Only five overs were possible in the second Waltham derby, although there was time to claim a bonus point as Little Waltham ended 13 for two, with Dave Clout taking a fantastic catch at extra cover.

South Woodham Ferrers had been on a strong run in the second half of the season and the trip to Saltcoats was viewed as a potential banana skin. While Rob Wybrow once again scored more than a half-century in boundaries in his 68, only Graham Barber (27) made any other score of note in an all-out total of 173 that looked below-par. McGarry, who had hinted at his potential in the reverse fixture, had reduced Waltham to 23 for three and ended up with figures of five for 45.

Despite the early dismissal of future Waltham second-teamer Steve Gilliland, Woodham always seemed in control of their reply thanks to the brothers Rayner and Bridger with Chris Rayner (59) and Matt Bridger (51no) the key components in their seven-wicket canter.

If that defeat wasn’t totally unexpected, the following week’s reverse to bottom-placed Galleywood certainly was, with Waltham only managing 143 all out in 40 overs. Although Dave Clout (four for 45) and Paul Allen (two for 20) reduced Galleywood to 81 for 6, stands of 33 and 31 settled the match.

Back-to-back defeats for Waltham meant champions Springfield usurped them at the top. However, with the two sides meeting in the finale to the league campaign, two victories on the last two Saturdays would guarantee a second title in three years.

Chris White saved his best-batting display of the season to the best possible time, as with Gary Bloom and Neil Parrish falling for single figures, he batted 37 overs for 89 to set up a total of 225 for nine. Jim was at the forefront of the bowling display, dismissing the dangerous Raeburn and Garms and then cleaning up the tail to record figures of six for 38 a 22-run win.

So everything was now set up for the winner-takes-all clash at Dunmow Road. Given the two defeats in the previous three games and the fact the visitors were the title-holders, the neutral observer would probably have viewed Springfield as the favourite.

What transpired was arguably the most disciplined Waltham fielding and bowling performance of the season. Against the best opposition yet, the six-strong attack refused to let Springfield’s top-five get on top. While a Jimmy Symonds (51) and Bob Lightfoot (47) occupied the crease, the rate didn’t get above four an over until the final six when Simon Moon and Paul Woodward took them to 203 for six.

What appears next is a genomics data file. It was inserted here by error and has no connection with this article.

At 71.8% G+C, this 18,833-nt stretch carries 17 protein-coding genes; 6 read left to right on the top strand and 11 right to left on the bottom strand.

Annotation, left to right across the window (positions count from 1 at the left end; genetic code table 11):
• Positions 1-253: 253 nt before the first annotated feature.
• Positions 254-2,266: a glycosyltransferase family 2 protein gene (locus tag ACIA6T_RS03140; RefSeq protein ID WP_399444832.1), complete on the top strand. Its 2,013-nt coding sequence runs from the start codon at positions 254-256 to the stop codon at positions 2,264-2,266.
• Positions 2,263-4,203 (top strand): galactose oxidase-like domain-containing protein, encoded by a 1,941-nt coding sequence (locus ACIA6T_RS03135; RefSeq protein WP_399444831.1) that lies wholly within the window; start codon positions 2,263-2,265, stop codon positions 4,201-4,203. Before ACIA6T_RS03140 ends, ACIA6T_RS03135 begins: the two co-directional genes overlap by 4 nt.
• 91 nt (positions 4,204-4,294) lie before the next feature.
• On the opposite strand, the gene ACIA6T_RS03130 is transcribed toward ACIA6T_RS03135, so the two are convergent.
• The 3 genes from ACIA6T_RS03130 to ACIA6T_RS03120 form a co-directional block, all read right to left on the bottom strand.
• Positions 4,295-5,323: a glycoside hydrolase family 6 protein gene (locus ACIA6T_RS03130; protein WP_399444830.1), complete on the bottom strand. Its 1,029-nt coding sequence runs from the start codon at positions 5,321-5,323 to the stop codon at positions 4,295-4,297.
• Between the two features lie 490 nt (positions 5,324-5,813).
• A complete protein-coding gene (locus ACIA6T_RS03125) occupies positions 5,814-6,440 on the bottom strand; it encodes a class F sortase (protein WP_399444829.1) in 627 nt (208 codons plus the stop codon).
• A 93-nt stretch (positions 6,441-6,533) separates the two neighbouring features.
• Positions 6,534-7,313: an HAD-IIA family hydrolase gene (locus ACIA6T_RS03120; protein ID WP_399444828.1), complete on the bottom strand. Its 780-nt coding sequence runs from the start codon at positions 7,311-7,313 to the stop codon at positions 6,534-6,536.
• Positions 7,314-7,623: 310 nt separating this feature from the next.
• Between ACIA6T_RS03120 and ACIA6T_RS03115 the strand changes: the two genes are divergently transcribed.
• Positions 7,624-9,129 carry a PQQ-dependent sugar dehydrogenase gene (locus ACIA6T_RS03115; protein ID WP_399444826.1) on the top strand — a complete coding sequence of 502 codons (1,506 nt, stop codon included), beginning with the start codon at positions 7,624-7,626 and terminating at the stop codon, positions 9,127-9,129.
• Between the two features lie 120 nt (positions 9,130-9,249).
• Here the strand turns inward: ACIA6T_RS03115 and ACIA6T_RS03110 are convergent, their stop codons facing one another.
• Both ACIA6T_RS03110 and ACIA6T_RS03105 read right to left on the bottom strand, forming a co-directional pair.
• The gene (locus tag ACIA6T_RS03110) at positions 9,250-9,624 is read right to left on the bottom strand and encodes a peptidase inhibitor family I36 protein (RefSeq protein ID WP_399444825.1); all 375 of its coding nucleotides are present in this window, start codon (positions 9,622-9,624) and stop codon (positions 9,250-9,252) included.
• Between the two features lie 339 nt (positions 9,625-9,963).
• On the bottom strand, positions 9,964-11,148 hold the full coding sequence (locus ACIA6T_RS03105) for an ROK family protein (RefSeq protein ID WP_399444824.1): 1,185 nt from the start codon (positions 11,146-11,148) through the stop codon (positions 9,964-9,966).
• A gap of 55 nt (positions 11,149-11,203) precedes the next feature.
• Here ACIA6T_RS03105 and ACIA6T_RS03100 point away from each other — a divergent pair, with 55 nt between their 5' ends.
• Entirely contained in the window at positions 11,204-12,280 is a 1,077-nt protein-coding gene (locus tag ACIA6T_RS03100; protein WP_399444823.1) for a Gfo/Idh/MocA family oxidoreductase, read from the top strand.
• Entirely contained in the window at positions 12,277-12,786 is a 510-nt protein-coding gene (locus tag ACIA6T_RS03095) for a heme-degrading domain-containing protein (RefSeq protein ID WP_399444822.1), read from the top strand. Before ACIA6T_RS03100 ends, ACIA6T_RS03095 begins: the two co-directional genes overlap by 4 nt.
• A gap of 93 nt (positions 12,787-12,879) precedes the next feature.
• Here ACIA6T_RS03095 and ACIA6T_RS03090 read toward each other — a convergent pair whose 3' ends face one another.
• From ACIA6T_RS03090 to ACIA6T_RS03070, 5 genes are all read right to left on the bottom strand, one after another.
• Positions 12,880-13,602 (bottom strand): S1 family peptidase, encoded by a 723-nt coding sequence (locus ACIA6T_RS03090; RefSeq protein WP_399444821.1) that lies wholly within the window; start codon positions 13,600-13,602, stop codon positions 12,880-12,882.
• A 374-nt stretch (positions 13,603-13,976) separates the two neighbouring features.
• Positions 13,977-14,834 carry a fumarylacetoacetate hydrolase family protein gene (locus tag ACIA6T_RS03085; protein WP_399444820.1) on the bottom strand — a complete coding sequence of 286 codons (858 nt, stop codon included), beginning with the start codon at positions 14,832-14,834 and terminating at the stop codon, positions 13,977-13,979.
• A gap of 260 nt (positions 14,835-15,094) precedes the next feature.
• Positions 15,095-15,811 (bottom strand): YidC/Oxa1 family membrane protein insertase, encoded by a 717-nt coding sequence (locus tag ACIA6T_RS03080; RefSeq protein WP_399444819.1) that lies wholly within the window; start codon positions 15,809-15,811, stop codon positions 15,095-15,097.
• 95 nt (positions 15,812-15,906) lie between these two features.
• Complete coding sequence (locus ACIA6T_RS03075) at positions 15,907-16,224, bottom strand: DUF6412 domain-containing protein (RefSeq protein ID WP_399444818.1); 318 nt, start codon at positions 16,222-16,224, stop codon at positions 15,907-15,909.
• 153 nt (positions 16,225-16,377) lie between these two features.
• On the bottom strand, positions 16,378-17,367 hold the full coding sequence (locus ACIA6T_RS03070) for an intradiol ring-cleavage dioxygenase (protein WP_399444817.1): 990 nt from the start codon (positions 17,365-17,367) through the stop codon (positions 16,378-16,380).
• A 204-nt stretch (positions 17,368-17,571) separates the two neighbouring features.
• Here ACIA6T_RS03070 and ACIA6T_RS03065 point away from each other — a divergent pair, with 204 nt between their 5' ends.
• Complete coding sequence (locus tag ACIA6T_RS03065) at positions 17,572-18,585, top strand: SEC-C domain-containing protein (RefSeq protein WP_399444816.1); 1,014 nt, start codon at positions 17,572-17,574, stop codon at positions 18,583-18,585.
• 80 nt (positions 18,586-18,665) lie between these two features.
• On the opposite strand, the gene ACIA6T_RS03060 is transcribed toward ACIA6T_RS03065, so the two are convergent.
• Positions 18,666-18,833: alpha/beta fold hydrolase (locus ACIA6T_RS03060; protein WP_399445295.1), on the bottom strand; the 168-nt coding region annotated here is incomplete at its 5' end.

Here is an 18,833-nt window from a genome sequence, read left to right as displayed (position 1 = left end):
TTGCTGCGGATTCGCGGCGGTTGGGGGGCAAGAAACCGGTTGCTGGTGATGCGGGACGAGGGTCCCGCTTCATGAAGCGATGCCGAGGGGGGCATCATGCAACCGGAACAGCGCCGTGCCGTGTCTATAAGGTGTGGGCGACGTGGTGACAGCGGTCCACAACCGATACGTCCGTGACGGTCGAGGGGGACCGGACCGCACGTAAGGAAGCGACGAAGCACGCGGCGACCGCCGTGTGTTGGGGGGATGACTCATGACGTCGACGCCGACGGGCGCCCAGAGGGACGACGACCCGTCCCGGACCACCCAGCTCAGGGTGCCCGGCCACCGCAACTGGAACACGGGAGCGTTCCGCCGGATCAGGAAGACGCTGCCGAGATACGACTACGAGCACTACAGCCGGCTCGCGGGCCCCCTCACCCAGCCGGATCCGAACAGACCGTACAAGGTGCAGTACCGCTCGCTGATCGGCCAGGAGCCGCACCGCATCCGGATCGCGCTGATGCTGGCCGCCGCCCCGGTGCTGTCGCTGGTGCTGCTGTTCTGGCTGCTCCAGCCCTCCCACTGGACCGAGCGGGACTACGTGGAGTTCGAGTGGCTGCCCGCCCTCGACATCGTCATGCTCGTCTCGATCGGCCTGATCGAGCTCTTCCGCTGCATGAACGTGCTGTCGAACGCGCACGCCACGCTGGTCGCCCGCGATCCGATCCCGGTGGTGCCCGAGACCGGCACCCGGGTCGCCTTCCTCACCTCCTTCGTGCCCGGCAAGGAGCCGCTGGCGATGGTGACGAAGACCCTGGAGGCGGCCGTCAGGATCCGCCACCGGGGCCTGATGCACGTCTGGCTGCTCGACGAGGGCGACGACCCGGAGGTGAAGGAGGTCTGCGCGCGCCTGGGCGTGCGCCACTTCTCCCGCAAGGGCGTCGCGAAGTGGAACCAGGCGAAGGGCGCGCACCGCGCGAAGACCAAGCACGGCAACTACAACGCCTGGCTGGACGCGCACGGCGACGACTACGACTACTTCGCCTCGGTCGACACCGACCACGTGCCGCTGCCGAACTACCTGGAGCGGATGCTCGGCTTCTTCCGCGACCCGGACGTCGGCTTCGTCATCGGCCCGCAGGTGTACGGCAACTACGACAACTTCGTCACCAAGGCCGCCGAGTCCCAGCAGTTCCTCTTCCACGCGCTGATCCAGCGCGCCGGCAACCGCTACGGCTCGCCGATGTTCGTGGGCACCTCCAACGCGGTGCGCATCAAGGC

Given the conditions, this didn’t look like an adequate total, and it was proved thus. While Chris White’s dismissal for 13 left Waltham 27 for one, across the next 26 over Gary Bloom (88no) and Dave Clout (75) set about the much-heralded Springfield attack in a 152-run stand. Both batsmen finished with 13 fours and a six and Bloom was joined by his erstwhile opening partner Neil Parrish to see Waltham to victory and the title with a full 10 overs to spare.

So a second-title in two years and truly a team effort. Rob Wybrow managed 274 runs and yet he was seventh in the scoring list behind Neil Harman (276), Neil Parrish (294), Phil Whettell (321), Chris White (352), Dave Clout (356) and Gary Bloom (408). The honours were similarly shared in bowling with Mark Chapman leading the way with 23 wickets followed by Jim Young (17), Stuart Reeve and Dave Clout (16 each), Paul Allen (15) and Rob Wybrow (14).

While there have been great individual players before and after the 1998 season, it is hard to argue that there has ever been a better first XI to take the field for Waltham. I consider it a privilege to have watched them play.